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Wednesday, 26 November 2008
Page: 11533


Ms RISHWORTH (4:05 PM) —My question is to the Minister for Health and Ageing. Will the minister outline to the House any new developments in the government strategy to tackle binge drinking?


Ms ROXON (Minister for Health and Ageing) —I thank the member for her question. I know that as a health professional and as a young woman that she has been particularly interested in our campaign to tackle binge drinking. I would like to announce to the House and draw their attention to the fact that our new binge drinking campaign was launched last Friday in Melbourne with a team of paramedics who pick up the pieces and consequences of binge drinking every day of their working lives. The campaign is called Don’t Turn a Night Out Into a Nightmare. As was promised by the Prime Minister when this was announced, the campaign is hard-hitting and in your face. We have had a number of young women contact us to say that it is a very confronting campaign, and we make no apologies for that. When we are dealing with young people, many of whom think they are bulletproof, we do need to take this very strong tactic to tackle this problem.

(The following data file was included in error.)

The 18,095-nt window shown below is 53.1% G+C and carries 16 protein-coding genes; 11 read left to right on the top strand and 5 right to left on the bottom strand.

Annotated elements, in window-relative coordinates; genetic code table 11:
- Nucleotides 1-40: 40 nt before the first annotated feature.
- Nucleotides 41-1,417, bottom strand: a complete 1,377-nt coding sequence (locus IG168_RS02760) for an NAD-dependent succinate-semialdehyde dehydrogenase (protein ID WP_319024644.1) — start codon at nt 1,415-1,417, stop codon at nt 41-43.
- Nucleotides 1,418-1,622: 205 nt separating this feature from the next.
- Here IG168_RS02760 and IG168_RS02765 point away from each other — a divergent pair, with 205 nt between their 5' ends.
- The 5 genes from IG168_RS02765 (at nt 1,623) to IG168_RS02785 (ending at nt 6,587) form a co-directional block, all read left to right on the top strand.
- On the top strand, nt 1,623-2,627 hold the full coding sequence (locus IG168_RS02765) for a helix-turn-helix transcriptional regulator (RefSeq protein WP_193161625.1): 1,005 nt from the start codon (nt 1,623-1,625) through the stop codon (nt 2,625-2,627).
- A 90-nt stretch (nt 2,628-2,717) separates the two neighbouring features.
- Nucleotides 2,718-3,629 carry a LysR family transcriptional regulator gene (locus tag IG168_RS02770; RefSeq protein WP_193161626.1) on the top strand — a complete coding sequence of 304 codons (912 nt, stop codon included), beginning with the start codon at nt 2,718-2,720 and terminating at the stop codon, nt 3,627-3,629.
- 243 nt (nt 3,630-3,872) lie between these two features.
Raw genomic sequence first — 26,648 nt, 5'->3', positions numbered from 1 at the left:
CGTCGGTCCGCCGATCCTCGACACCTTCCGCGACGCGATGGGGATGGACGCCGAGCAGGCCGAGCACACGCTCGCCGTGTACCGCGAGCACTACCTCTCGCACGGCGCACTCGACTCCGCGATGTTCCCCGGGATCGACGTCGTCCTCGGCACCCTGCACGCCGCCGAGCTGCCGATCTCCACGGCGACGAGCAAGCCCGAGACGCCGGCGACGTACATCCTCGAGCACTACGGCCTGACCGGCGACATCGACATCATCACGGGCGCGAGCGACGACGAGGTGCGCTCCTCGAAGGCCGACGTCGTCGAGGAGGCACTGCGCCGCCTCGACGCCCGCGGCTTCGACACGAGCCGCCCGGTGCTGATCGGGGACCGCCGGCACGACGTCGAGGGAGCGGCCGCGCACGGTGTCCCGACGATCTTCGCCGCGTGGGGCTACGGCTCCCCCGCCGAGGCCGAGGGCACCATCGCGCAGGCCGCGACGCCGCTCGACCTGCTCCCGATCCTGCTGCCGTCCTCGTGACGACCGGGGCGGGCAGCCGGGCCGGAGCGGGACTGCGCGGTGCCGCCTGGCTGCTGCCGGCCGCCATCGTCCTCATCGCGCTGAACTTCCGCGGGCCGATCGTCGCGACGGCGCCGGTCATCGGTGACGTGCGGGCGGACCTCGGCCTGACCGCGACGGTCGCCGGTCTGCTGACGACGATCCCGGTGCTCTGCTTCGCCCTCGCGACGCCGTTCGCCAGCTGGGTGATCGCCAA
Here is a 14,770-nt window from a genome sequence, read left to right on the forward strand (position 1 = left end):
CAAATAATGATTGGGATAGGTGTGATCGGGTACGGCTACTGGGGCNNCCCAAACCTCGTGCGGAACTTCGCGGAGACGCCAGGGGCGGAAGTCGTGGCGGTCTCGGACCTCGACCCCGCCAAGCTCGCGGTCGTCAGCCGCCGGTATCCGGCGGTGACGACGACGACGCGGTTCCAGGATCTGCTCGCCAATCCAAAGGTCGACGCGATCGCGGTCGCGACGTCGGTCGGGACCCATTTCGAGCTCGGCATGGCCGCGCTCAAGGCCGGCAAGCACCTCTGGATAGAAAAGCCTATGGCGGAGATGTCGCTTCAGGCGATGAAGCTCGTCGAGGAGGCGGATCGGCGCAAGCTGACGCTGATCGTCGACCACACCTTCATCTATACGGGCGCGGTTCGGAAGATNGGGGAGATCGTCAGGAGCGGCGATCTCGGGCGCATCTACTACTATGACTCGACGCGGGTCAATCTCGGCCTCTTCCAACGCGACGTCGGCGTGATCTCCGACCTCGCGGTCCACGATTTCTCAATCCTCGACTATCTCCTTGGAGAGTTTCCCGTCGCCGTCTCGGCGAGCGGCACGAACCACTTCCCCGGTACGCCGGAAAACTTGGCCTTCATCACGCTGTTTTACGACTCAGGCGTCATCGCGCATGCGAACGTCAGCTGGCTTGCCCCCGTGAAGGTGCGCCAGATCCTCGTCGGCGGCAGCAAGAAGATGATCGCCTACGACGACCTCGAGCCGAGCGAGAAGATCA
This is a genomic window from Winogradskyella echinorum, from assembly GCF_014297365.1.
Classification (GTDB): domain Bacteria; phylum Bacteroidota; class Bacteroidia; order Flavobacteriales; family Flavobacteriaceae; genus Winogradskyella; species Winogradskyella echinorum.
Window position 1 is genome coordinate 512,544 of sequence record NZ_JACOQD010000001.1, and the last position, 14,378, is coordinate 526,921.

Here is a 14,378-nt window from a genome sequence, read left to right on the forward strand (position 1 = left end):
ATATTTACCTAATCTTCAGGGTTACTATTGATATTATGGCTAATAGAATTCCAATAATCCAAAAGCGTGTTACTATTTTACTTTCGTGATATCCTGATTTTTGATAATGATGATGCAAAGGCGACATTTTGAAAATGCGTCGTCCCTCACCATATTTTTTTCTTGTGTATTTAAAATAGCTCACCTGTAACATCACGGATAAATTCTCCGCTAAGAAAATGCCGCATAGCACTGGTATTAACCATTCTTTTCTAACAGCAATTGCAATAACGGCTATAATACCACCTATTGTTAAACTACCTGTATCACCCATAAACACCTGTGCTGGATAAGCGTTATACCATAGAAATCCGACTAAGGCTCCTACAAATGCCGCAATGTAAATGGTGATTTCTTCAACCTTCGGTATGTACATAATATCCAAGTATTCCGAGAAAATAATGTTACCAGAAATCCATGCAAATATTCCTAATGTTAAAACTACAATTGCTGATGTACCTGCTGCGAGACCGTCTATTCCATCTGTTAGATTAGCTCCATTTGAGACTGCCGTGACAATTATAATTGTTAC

If there is anybody in the House who still doubts the importance of tackling binge drinking—I know that some opposite have had their doubts—I invite them to consider some of the images that have been on our televisions in the past few days as schoolies week is occurring across the country, or perhaps they might contemplate the figures that are being used in the campaign. Four Australians under 25 die due to alcohol related injuries in an average week. That is four young people we are losing every week. On average, one in four hospitalisations of people aged 15 to 24 happen because of alcohol and 70 Australians under 25 will be hospitalised due to alcohol caused assault every week. These terrible figures translate into harm and enormous hurt, and for some the grief and pain that they cause will last a lifetime. It is our dedicated police, doctors and ambulance workers who see the worst of it day in and day out and I think that we should acknowledge and thank them for the work that they are doing.

This campaign does not tell people not to drink. It does not tell them not to have a good time. It tells them to take care. It tells them to have a good time in moderation and not to turn their night out into a nightmare. We hope that it will have some impact and that everyone in this House can support it.


Mr Rudd —Mr Speaker, I ask that further questions be placed on the Notice Paper.